Fig. 1. Example of a farm habitat map and table with habitat types and sizes, and an estimate of the relative wildlife value of the different habitats. 


Fig. 2. Example of a farm habitat map and table with habitat types and sizes, and an estimate of the relative wildlife value of the different habitats. 


The Teagasc National Farm Survey includes several sustainability indicators (economic, environmental, social, and innovation), and is exploring how to expand its environmental indicators, including biodiversity. The following text is from the 2019 Sustainability Report from the Teagasc NFS:

“Indicators that are currently under development include, metrics relating to biodiversity and these will be included in future Teagasc sustainability reports once the relevant scientific work needed to establish indicators and consistently collect the related data has concluded. (p.5)

...However, one of the global concerns associated with the intensification of agricultural production is that wildlife and native flora may be negatively impacted, resulting in irrevocable or difficult to reverse biodiversity loss. Biodiversity is therefore an important component of farm performance, but can usually only reliably be assessed by detailed on-farm surveys. Typically, such measurement is resource intensive and represents a long term commitment, which would ordinarily be beyond the current scope and resources of the Teagasc NFS.

However, competitive research funding has now allowed ecologists to use remote mapping to identify farmland habitat biodiversity on close to 300 NFS farms. If further funding for this initiative could be secured this would allow the habitat biodiversity assessment to be undertaken on all NFS farms. It could also allow this assessment to be repeated on a periodic basis to track changes in habitat biodiversity over time. In turn this would allow the inclusion of habitat biodiversity [in] the indicator set of the Teagasc Sustainability Report (p.65, 2019 Sustainability Report).” 

The competitive funding mentioned in the report refers to the EU SmartAgriHubs project that is funding the current research project. The inclusion of farmland habitats (and other environmental indicators) in the NFS would be possible if funding was available to do so; however, the inclusion of environmental indicators may not be as expensive as is often thought. For example, the inclusion of a remote-assessment methodology for habitat estimation in the NFS would be considerably less expensive that an approach involving individual visits to each of the NFS farms to conduct detailed wildlife surveys. (Note that such an approach is not mutually exclusive and can provide more detail for validation of the remote, habitat-scale approach; see Sheridan et al., (2011) for a detailed farm-scale habitat survey of 50 farms in the NFS.) Given the relatively slow pace of change of land use at the landscape scale, an assessment of farmland habitats on NFS farms might only need to be conducted every four or five years to get an adequate temporal representation, rather than on an annual basis (as for other NFS data). This less frequent sampling would also be more cost-effective.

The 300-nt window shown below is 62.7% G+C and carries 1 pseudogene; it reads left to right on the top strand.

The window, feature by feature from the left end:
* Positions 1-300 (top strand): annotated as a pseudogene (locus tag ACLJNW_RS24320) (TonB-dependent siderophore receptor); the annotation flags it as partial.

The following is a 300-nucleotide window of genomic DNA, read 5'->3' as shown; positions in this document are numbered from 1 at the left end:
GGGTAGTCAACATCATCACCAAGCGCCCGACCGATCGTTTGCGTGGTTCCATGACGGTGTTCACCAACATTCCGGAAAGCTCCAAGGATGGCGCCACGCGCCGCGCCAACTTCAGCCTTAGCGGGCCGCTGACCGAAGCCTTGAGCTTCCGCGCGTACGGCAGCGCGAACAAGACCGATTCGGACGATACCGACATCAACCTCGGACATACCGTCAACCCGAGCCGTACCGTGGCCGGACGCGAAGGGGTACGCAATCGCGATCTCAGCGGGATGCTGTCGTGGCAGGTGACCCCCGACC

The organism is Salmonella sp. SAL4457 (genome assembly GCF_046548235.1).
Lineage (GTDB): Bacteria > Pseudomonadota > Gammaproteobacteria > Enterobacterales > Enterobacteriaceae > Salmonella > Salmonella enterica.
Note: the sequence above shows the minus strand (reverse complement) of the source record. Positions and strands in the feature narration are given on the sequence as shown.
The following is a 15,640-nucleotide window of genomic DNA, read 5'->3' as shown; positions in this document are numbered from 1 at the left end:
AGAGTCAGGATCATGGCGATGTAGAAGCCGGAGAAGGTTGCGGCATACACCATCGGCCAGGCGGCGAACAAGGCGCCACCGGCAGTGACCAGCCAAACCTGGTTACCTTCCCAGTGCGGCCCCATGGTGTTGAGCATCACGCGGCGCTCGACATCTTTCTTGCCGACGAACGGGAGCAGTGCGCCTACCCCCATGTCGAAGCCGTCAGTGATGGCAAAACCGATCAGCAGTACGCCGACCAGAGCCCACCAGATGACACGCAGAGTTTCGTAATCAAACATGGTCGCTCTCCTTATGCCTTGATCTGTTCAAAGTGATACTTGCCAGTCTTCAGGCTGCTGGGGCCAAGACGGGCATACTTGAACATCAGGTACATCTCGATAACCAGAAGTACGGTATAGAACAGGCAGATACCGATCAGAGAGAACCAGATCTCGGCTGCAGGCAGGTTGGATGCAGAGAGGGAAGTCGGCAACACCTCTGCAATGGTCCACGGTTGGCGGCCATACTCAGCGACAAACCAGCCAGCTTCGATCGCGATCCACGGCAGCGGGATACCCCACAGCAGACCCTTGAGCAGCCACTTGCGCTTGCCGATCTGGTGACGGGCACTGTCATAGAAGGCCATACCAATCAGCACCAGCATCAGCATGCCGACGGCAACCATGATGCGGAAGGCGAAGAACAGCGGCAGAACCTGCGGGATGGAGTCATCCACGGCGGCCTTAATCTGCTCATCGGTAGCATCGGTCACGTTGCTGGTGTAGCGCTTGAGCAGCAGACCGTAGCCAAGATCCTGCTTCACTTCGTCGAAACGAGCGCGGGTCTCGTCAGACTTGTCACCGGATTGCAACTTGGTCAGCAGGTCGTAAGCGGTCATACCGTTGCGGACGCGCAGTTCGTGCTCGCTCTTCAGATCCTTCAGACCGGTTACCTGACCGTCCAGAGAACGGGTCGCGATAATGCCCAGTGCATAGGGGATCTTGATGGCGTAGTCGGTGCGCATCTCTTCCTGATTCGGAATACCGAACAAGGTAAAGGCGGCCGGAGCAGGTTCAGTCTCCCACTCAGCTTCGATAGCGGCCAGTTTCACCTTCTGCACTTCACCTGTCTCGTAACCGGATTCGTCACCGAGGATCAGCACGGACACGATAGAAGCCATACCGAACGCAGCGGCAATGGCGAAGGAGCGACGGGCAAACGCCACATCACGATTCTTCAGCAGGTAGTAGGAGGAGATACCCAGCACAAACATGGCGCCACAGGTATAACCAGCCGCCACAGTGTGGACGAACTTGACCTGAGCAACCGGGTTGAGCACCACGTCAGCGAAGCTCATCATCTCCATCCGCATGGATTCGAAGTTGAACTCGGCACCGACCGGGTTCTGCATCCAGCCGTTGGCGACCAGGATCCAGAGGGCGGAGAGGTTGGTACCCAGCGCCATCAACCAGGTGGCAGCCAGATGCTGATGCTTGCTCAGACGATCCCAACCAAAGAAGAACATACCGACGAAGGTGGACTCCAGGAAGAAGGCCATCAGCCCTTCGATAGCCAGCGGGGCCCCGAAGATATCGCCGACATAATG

To what extent could the inclusion of biodiversity in the Teagasc NFS comprise a national indicator of biodiversity trends?

One would need to be cautious about correctly interpreting the results from a farmland habitat assessment based on the NFS alone (and assuming an approach similar to that above was applied across all the participant farms). It would be a very good approach to compare the ‘space for nature’ across the farming systems that are well represented by the NFS, and would be very well able to discriminate quite broad differences in farm habitat types and areas e.g. as in Figures 1 & 2.

The time series associated with the NFS is one of its strengths, facilitating tracking of change over time. Given the stated aim to support biodiversity of the CAP and the EU Farm to Fork and Biodiversity strategies, our proposed assessment should be able to detect the relative impact on biodiversity of land use change over time, especially for habitats that are associated with farmland biodiversity.